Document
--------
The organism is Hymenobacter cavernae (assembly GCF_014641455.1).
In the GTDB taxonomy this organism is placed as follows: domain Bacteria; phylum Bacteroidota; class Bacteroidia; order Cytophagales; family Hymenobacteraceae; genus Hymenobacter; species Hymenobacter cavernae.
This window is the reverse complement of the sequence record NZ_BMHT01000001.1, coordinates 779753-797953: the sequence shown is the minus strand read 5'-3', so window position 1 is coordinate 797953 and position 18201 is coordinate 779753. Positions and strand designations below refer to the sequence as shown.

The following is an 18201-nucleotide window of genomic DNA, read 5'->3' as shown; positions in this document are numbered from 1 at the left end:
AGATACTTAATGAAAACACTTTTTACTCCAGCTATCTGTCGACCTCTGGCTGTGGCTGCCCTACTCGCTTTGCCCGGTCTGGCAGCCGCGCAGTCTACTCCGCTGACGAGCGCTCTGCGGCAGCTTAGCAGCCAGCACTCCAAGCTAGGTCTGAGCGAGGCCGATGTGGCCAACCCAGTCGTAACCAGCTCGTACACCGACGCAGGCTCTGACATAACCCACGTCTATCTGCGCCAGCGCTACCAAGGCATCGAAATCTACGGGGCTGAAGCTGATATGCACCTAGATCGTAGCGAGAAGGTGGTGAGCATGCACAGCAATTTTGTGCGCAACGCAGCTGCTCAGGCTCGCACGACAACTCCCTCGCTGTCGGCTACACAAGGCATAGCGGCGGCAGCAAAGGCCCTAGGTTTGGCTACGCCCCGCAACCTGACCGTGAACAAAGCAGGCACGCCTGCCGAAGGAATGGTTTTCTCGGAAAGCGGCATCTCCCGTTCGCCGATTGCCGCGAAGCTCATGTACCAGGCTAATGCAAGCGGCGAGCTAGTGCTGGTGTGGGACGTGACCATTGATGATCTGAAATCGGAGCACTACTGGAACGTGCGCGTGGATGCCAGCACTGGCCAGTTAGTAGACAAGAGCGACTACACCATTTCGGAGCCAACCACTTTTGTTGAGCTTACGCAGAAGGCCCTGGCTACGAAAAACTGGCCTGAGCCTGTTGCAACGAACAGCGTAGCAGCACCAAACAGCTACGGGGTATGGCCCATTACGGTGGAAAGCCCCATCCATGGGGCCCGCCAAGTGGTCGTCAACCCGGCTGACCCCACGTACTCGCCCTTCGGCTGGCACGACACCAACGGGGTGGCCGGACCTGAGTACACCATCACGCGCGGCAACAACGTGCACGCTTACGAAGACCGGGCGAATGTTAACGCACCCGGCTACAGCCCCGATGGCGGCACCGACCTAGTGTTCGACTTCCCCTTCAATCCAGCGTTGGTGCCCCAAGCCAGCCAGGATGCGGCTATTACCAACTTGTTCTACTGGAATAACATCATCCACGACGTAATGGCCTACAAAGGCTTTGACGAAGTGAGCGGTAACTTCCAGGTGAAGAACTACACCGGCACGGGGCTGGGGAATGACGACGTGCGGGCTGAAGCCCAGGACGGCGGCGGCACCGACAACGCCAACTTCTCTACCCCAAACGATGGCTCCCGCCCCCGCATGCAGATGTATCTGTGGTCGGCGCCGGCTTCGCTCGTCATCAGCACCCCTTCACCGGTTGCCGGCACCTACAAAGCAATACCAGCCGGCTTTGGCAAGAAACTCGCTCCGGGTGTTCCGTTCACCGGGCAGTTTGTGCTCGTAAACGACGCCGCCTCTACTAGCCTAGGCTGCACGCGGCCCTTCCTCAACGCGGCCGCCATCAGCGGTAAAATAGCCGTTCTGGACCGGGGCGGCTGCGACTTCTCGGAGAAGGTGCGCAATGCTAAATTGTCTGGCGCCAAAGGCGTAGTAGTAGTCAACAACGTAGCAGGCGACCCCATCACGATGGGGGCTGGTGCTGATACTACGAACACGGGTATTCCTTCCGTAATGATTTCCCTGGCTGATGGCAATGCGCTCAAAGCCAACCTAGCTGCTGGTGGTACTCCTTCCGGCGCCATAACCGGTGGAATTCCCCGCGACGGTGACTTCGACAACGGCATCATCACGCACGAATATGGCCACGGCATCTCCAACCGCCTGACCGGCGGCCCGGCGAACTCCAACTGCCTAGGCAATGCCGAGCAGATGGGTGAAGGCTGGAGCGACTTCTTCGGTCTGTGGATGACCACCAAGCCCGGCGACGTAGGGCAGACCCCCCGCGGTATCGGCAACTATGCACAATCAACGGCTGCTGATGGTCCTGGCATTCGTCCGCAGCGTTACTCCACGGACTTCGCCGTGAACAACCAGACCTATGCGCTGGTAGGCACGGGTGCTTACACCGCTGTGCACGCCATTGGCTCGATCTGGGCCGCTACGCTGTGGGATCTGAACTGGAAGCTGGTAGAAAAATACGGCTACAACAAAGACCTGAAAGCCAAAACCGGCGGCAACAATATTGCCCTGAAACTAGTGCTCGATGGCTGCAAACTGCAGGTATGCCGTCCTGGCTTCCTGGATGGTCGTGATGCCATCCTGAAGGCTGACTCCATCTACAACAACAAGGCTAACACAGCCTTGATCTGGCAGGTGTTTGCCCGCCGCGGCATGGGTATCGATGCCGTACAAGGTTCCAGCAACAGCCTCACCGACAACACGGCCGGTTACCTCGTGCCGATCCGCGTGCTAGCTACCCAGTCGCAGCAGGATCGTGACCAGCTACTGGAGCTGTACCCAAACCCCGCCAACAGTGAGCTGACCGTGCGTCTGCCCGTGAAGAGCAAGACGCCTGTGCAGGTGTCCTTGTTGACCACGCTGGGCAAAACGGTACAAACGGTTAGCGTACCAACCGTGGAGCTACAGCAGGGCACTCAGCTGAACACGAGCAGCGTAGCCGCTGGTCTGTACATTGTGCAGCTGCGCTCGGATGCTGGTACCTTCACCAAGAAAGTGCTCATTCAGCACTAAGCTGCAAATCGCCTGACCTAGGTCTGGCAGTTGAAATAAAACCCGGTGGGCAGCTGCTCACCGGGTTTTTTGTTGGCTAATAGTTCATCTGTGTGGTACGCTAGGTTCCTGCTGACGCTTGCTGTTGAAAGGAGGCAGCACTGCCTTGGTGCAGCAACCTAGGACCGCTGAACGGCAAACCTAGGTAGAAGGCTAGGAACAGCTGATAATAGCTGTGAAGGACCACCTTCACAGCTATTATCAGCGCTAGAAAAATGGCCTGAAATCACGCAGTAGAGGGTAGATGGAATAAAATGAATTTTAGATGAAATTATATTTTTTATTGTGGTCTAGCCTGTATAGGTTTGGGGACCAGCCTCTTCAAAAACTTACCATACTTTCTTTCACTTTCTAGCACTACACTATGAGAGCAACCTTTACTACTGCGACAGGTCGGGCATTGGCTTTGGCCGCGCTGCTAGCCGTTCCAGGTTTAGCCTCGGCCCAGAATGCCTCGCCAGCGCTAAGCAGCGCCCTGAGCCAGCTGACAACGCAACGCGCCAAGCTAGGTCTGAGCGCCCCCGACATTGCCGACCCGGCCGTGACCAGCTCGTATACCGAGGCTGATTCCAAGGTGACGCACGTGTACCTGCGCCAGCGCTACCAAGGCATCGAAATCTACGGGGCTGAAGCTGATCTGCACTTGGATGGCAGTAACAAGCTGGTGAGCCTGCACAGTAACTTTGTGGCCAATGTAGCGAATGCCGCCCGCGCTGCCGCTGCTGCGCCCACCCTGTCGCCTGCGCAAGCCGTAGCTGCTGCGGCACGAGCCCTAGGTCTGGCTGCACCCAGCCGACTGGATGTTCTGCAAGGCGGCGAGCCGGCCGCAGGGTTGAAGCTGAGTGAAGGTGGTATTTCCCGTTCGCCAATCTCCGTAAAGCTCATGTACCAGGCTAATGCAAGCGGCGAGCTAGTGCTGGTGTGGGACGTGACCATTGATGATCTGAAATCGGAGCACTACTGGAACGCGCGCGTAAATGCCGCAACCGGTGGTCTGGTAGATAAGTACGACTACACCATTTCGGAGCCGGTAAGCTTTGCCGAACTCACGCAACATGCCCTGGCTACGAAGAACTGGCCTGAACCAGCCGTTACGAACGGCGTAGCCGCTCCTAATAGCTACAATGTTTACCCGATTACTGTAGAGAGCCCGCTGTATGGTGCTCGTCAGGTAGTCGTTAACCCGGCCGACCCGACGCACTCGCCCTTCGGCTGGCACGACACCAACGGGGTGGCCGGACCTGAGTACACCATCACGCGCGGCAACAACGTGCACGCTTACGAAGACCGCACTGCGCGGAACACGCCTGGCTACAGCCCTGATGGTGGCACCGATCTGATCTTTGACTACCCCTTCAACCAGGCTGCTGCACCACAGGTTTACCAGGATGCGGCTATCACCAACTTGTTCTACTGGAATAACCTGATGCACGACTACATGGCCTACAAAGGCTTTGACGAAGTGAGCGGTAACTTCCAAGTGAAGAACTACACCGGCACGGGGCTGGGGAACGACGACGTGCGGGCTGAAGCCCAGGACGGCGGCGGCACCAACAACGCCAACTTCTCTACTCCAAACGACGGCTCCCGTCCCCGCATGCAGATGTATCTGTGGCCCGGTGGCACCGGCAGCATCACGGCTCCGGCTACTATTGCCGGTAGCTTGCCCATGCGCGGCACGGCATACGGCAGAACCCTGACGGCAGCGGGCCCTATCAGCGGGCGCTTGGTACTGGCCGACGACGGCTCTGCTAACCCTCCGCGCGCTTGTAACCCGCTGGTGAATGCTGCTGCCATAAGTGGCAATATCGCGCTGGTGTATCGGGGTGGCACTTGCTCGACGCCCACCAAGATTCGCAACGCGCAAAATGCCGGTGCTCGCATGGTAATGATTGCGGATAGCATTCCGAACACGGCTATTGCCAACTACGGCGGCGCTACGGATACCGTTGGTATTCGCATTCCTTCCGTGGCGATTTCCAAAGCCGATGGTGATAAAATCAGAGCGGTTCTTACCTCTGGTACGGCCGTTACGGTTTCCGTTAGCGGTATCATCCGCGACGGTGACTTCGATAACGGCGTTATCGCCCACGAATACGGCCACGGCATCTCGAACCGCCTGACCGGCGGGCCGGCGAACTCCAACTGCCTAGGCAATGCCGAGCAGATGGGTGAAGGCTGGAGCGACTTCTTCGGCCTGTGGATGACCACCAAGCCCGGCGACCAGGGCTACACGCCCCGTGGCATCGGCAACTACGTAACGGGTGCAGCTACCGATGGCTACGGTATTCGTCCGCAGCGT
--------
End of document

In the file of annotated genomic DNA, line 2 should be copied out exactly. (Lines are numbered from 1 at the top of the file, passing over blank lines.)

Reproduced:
In the GTDB taxonomy this organism is placed as follows: domain Bacteria; phylum Bacteroidota; class Bacteroidia; order Cytophagales; family Hymenobacteraceae; genus Hymenobacter; species Hymenobacter cavernae.